The perception that politicians are often untrustworthy is widespread in Australian society, but what would happen if it were actually illegal for politicians to lie in parliament?
In the UK, a petition has been launched to make lying in parliament a crime, with the aim of encouraging political debate and discussion around the idea of politics and truth. The petition currently has over 100,000 signatures, indicating the general lack of trust in the integrity of MPs amongst the public.
In the UK parliamentary system, as in the Australian federal system, there are currently no laws stating that lying in parliament is a criminal offence and no legal consequences for politicians who are found to have strayed from the truth in their statements.
What is the problem with lying politicians?
As well as setting up expectations in the community and misleading voters, MPs who make inaccurate and misleading statements in parliament can create a bigger problem. The statements made in parliament are often reported in the media and if they are incorrect this can lead to a widespread misconception among the community which can then impact future elections and lead to misunderstandings about certain issues on a more widespread level.
One example where this has happened in Australia is during discussions around the National Broadband Network (NBN). A number of senior coalition politicians, while in opposition, were criticised for making inaccurate statements about the NBN in a bid to discredit the vision suggested by the then Labor government and promote their own agenda. Some of these statements included claims that Telstra was planning to release a 12Mbps broadband service which would surpass the NBN, falsely stating that the NBN wasn’t going to be rolled out in certain electorates, and claiming that customers were going to have to pay three times the amount for the NBN than they currently paid for broadband.
Although these claims were completely inaccurate, the MPs involved continued to repeat the statements as fact, even after their inaccuracies were pointed out by media outlets and industry experts.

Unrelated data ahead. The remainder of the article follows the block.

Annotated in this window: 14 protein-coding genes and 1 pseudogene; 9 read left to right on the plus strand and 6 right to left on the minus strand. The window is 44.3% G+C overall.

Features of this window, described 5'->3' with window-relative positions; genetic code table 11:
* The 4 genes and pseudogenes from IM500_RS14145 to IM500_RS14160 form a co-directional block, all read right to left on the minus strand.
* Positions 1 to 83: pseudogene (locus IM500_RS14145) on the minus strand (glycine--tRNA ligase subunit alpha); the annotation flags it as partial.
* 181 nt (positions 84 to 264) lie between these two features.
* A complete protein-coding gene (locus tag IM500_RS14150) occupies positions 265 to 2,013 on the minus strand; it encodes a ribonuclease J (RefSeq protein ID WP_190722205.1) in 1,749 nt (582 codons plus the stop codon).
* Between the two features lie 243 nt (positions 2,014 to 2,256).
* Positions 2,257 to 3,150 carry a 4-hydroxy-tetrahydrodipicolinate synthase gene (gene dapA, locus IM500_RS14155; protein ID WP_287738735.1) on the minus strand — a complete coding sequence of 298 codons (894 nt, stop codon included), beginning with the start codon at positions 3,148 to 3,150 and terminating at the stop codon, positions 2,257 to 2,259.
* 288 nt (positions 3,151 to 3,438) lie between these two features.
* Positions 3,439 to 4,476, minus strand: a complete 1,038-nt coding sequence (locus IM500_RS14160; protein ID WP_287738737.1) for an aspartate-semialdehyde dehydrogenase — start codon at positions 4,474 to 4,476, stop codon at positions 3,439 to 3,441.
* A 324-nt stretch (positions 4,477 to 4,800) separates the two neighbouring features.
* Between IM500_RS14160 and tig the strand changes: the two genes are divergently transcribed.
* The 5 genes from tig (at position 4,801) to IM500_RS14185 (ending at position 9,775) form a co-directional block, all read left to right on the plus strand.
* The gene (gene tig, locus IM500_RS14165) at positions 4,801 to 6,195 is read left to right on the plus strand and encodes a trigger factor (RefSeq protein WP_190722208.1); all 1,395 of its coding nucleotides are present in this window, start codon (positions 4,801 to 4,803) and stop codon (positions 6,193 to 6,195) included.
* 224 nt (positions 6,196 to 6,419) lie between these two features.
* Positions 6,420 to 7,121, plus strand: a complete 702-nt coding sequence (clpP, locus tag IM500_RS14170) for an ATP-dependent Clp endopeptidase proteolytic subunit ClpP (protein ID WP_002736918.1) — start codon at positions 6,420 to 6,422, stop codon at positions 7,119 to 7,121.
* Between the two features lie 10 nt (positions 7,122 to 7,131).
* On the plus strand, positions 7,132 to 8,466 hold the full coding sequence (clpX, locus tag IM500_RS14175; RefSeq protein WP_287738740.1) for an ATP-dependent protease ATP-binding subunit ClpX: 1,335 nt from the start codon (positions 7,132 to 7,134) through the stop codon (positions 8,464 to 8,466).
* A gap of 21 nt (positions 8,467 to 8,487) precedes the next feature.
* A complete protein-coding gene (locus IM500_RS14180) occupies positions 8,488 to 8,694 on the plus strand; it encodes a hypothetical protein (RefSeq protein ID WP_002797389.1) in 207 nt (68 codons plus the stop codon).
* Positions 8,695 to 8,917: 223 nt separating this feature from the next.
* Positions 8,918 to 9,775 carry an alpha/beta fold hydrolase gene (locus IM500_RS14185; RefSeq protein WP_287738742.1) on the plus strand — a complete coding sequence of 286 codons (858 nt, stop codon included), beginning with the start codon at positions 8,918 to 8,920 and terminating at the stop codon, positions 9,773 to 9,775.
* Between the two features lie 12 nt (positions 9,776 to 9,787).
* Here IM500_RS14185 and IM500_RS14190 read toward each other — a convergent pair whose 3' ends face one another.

What does the law say about lying in parliament in Australia?
There is no law covering the behaviour of federal politicians in Australia. In Queensland, legislation has been enacted that makes it an offence for state politicians to lie in parliament, while in other states lying in parliament is treated as a misdemeanour rather than as a criminal offence. Although politicians can be at risk of losing votes or even their jobs if it is revealed that they have knowingly made inaccurate statements, currently, they don’t have to face criminal sanctions, except in Queensland.
The laws in Queensland were resurrected in 2012, after having previously been repealed by the then Labor government in 2006. Under these laws it is a criminal offence to lie to Queensland’s parliament or one of its committees, as well as to create a disturbance while parliament is sitting or to refuse to give evidence to a parliamentary committee. The laws apply to the public as well as politicians and the penalty includes up to seven years in prison. The laws were reinstituted as a way to help improve the Queensland parliament’s reputation.
Would new laws make a difference?
It’s important to be aware that introducing laws to make it an offence to lie in parliament won’t completely stop politicians from making false or inaccurate statements. Many of the statements that are made by MPs are made outside parliament, in press releases or in statements to the media.
Changes to the law could potentially improve the quality of the debate within parliament and help reduce the likelihood of inaccurate statements being reported in the media and taken as fact, as well as providing greater legal accountability and consequences for politicians who repeatedly and knowingly make false statements to further their own ends.
Although it seems unlikely that laws will be introduced on a federal level as they have been in Queensland, the public has certain expectations of their MPs, including honesty and integrity. Introducing penalties for lying in parliament could help improve the reputation of our politicians but it is debatable whether they would make a significant difference overall.